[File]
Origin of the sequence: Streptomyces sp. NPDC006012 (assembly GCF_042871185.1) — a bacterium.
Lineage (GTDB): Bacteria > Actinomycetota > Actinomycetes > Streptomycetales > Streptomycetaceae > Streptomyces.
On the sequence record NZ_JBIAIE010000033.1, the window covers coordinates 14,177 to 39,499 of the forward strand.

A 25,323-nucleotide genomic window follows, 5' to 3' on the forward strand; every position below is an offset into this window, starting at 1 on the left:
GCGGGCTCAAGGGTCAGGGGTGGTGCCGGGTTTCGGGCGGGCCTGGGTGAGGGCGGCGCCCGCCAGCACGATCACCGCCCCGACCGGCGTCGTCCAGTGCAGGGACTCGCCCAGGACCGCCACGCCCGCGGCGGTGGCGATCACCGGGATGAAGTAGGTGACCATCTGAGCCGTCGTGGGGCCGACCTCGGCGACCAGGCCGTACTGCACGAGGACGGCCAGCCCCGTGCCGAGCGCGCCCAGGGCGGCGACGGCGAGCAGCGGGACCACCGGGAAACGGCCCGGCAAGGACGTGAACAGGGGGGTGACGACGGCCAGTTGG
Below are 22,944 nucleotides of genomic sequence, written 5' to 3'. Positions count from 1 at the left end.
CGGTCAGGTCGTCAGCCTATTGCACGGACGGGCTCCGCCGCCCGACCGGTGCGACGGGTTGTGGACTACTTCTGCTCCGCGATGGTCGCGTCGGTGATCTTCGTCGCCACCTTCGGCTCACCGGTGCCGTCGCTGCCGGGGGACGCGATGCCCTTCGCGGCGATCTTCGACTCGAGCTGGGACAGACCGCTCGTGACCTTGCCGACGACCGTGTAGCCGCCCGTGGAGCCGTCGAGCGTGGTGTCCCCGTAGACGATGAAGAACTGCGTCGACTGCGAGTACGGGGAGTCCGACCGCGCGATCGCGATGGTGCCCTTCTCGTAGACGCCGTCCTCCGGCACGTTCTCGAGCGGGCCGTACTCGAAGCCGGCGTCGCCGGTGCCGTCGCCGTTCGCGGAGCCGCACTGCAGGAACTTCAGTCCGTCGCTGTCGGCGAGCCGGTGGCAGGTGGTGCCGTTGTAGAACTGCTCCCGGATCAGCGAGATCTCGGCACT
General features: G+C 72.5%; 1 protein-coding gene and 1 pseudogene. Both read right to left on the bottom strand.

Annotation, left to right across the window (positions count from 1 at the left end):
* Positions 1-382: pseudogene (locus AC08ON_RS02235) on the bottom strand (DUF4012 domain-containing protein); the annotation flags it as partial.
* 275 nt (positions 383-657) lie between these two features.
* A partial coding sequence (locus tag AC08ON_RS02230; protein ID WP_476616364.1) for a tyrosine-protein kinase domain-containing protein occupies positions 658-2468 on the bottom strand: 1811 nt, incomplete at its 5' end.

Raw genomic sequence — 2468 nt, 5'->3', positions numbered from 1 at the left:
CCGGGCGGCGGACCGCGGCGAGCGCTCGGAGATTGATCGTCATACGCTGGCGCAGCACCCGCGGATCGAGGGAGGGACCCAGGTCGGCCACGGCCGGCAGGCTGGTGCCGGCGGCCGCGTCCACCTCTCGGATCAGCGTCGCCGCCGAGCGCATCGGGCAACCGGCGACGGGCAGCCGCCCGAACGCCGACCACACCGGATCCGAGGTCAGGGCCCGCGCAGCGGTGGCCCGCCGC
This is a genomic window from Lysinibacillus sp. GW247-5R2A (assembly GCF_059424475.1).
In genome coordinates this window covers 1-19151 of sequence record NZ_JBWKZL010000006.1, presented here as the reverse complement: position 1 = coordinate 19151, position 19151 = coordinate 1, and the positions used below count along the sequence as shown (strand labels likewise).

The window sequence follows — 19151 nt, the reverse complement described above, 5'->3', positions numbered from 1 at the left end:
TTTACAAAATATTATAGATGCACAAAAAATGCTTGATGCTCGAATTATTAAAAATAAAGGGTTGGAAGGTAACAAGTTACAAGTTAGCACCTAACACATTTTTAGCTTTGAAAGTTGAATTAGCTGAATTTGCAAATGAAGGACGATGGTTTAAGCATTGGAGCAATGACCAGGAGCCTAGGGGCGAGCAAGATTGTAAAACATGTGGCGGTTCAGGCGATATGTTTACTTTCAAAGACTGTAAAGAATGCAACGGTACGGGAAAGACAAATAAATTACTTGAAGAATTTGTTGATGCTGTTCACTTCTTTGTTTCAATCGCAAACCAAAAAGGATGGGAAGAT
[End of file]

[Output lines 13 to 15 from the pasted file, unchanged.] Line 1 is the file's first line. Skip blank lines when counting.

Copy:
Raw genomic sequence — 2468 nt, 5'->3', positions numbered from 1 at the left:
CCGGGCGGCGGACCGCGGCGAGCGCTCGGAGATTGATCGTCATACGCTGGCGCAGCACCCGCGGATCGAGGGAGGGACCCAGGTCGGCCACGGCCGGCAGGCTGGTGCCGGCGGCCGCGTCCACCTCTCGGATCAGCGTCGCCGCCGAGCGCATCGGGCAACCGGCGACGGGCAGCCGCCCGAACGCCGACCACACCGGATCCGAGGTCAGGGCCCGCGCAGCGGTGGCCCGCCGC
This is a genomic window from Lysinibacillus sp. GW247-5R2A (assembly GCF_059424475.1).